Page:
Most people know that when we have an illness, how we feel physically affects how we feel mentally. So, it should come as no surprise that mental feelings can have the opposite effect and change our physical state. We commonly accept that sadness can produce tears, anxiety can cause shortness of breath and “butterflies” in our stomach, and love make our hearts race and cheeks flush. Some people may also experience constipation or diarrhea when anxious or have tension-related headaches when under stress.

These physical symptoms can be frustrating for parents due to school and work absences to provide care and attend doctor’s appointments; which may not turn up any laboratory evidence of illness. This can be referred to as a “somatoform” disorder; which presents with symptoms suggesting an underlying medical condition, yet such a condition is not found on examination, or doesn’t fully account for the level of impairment the child or adolescent is experiencing.

How Does This Happen?

The younger the child, the less they understand what they’re feeling and have fewer ways to communicate it to others. Children and adolescents share our language, but not the same understanding of how they feel, how things work or how to feel better. It’s still a world of magic in many ways with adults holding the secrets and understanding. Children are increasingly expected to “hold it in” or “deal with it” to get through a brief, difficult situation.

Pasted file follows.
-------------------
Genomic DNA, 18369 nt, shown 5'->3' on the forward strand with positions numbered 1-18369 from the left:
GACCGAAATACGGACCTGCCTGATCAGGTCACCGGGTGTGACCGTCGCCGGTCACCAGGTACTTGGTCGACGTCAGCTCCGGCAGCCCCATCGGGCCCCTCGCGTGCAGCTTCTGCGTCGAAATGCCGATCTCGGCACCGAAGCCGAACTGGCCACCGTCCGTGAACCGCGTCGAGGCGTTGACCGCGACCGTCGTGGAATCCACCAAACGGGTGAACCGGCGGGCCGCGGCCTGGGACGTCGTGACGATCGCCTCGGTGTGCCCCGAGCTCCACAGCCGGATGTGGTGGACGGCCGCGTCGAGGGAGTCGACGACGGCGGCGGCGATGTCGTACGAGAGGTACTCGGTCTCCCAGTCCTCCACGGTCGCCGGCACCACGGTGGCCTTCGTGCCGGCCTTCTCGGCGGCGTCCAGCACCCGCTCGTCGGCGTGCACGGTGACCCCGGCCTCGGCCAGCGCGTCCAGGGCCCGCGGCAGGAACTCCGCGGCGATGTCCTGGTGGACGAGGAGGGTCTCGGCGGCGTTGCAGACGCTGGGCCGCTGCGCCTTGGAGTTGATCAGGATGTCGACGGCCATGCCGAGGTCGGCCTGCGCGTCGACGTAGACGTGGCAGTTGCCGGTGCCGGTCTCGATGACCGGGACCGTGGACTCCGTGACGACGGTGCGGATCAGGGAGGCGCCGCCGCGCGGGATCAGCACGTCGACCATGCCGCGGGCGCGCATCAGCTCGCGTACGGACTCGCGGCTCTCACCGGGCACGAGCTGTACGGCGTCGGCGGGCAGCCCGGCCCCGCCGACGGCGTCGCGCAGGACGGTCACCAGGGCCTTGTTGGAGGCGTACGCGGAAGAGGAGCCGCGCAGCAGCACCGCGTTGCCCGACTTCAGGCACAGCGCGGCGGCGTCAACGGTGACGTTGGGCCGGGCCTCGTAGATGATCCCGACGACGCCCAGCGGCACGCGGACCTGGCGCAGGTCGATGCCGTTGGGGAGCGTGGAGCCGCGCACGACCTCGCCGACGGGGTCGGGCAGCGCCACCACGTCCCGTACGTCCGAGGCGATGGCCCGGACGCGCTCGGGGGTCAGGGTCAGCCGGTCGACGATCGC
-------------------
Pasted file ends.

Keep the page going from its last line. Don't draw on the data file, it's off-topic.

When the situation is more chronic and there isn’t an opportunity or means to communicate and “release” our distress, the mind has its own ways to use the body as an outlet which can produce physical symptoms:

  • Recurring abdominal pain accounts for 5% of pediatric office visits.
  • Headaches have been reported to affect 20-55% of all children.
  • 10% of teenagers report frequent headaches, chest pain, nausea and tiredness.

girl with face on hand

What Can a Parent Do?

  • If your child or adolescent is experiencing frequent stomach aches, nausea, headaches, breathing difficulties or racing heart, first see a physician to rule out a physical cause to determine if there is treatment.
  • It’s important to acknowledge the impact of the symptoms on your child’s life, including work and play. This also includes examining the larger impact on the family.
  • After physical causes have been ruled out, take a closer look at how your child reacts to stressful situations.
  • Be a team: Identify symptom triggers, factors that make the symptoms more tolerable and minimize the impact to your child’s life and feelings of control.
  • As with any illness but especially with chronic illness symptoms, help your child cope. Whether physical or psychological, one of the greatest tasks as parents is teaching children to focus not only on cause but adapting to the world.
  • Similar to poker, we don’t always have a choice in the hand we’re dealt, but we have a choice on how to play the hand we’re given – accept the parts that can’t be changed, while supporting and encouraging your child to control the pieces they can.